Morbidly Beautiful

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alleluiaposterUnique horror films, twisted tales that askew religious doctrine, musicals, lavish theatrics and eye-popping visuals… these are a few of my favorite things. In full disclosure, I may be incapable of objectively reviewing Alleluia! The Devil’s Carnival. The mere fact that a film like this exists is reason enough for me to sing its praises. This is a movie that unapologetically caters to its very niche audience and embraces its weirdness with gleeful abandon. It’s certainly not for everyone… and that’s in large part why I think it works so well.


Alleluia! is the sequel to 2012’s The Devil’s Carnival. This marks the third musical cinematic collaboration from the brilliant duo of Darren Lynn Bousman (director) and Terrance Zdunich (writer/lyricist/star), who previously teamed up to bring us Repo! The Genetic Opera.

The Devil’s Carnival introduced us to a fantastical underworld, where Lucifer (Zdunich) runs a colorful carnival for lost souls, and the damned dance and sing their troubles away. Alleluia! shows us the other side of the afterlife, with a look at the beautiful but oppressive Heaven. Depicted as a 1940s-style movie production company, God (Paul Sorvino) reigns supreme as CEO.

alleluiaThe movie begins with a bang, throwing us right into the action and kicking things off with an epic musical number led by the brilliant Zdunich. We start aboard a roaring train, headed by Lucifer, transporting a band of lost souls to the doorstep of Heaven. It’s an act of overt rebellion designed to fuel the flames of the growing tensions between the two afterworlds. The scene does a great job establishing the tone of the film and setting up the central conflict.

After the powerful introduction, we get to the crux of the story about one girl’s fall from grace for the “terrible sin” of curiosity. Satan tells the story of unfortunate girl, June, who dared to defy God, while entertaining a mysterious hooded visitor in his private quarters. Through the story, told in flashback, we get a glimpse of the perceived cruelty of Heaven from the Devil’s perspective.

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 Alleluia! is a veritable feast for the senses. Bousman manages to create a world that is both nightmarish and beautiful. Every frame is exploding with attention to detail and an astute eye for visual design. The colors pop off the screen, including the deep blues and brilliant reds, reminiscent of classic Argento. Part funhouse freakshow and part old Hollywood glamour, Bousman creates a completely original and visually awe-inspiring universe.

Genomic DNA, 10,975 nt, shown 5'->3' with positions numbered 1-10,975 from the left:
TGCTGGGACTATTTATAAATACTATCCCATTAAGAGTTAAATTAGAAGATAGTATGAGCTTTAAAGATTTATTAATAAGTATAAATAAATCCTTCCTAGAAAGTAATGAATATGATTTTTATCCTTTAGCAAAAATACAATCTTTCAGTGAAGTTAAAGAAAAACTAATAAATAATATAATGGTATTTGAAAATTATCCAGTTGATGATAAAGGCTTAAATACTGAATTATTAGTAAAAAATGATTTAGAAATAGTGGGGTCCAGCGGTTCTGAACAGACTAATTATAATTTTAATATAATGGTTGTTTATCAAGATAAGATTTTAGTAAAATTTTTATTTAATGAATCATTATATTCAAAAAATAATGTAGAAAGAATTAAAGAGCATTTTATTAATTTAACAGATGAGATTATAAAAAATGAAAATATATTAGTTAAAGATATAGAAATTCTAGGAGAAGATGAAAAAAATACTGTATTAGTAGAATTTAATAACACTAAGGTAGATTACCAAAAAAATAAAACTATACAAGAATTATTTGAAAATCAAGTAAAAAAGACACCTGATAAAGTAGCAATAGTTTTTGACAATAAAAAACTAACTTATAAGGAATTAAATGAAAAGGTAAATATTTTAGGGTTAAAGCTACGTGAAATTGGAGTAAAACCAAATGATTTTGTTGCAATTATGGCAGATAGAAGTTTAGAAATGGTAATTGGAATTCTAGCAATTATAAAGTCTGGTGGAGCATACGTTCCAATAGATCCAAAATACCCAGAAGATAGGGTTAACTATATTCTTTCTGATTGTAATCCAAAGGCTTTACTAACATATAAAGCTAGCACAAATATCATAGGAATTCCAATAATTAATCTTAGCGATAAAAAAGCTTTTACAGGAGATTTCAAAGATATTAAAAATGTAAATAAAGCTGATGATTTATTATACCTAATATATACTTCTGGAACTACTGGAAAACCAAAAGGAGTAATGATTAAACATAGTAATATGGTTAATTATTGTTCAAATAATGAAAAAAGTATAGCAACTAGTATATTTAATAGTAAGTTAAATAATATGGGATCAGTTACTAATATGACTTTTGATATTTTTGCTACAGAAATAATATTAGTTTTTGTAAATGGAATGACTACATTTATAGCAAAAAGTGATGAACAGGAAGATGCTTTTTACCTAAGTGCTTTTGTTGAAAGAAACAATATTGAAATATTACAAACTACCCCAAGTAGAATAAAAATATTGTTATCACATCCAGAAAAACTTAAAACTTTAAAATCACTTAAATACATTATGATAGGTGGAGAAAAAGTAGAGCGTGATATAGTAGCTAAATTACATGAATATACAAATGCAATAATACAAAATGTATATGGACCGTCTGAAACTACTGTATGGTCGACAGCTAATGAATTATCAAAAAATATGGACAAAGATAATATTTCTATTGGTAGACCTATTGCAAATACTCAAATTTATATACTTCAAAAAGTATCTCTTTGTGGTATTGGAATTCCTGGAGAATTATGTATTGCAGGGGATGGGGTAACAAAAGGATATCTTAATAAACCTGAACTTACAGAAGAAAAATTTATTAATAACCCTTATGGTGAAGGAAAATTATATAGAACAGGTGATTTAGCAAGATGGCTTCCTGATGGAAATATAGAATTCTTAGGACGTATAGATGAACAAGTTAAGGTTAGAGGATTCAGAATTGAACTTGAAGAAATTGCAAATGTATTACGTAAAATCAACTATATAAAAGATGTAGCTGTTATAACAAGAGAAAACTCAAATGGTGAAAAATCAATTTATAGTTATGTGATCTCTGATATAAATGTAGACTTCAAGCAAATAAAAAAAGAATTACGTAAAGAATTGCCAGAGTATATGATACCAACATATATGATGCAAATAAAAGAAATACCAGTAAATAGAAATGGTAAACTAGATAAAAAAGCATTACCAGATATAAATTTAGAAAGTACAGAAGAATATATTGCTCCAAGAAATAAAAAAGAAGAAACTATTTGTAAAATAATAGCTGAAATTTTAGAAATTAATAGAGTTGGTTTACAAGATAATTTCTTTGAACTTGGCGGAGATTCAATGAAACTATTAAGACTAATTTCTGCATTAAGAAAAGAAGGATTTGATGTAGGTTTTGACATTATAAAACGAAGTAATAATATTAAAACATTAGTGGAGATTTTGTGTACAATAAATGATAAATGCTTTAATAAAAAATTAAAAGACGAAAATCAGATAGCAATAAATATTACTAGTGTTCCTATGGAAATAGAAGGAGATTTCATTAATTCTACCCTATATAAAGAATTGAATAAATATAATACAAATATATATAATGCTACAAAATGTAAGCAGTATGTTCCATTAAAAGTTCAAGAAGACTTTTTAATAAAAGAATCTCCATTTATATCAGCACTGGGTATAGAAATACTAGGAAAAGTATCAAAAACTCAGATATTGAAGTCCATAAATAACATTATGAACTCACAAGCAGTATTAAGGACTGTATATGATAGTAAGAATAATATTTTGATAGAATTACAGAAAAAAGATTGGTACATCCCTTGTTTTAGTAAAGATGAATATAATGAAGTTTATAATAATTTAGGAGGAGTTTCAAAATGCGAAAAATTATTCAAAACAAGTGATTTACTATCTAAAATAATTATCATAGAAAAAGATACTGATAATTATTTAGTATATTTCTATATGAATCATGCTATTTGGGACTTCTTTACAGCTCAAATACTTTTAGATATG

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For his part, Zdunich (working with talented composer Saar Hendleman) delivers another show-stopping production and an unforgettable soundtrack, paying homage to the best of musical theater and the golden age of musicals. With an impressive 14 musical numbers, each song serves to heighten the emotions of the actors and progress the storyline.

This is a film that celebrates the ultimate in true creative expression. In entirely eschews mainstream sensibility in favor of something delightfully strange and utterly unique. Equal parts horror, musical, comedy, and dramatic morality tale… this is a film that lovingly embraces its quirky, anti-establishment sensibility.



The genius of this film, besides its numerous and quite catchy musical numbers, is its inspired casting. A true ensemble cast, veterans of The Devil’s Carnival shine in the sequel, including Paul Sorvino and the Victorian goth-rock songstress, Emilie Autumn (in a dual role as the doomed June and The Painted Doll).

Chantal-Claret_Jimmy-UrineIn an effort to up the ante from the first film, new acts are brought in to “jazz” up the world of Heaven. David Hasselhoff plays a flamboyant stylist, delivering a strong and sincere performance that is neither campy nor ironic. The rapper Tech N9ne is brilliant as the strict, rule-enforcing librarian. We even get a rousing performance from the great Ted Neeley, Jesus Christ Superstar himself, as God’s publicist and band leader.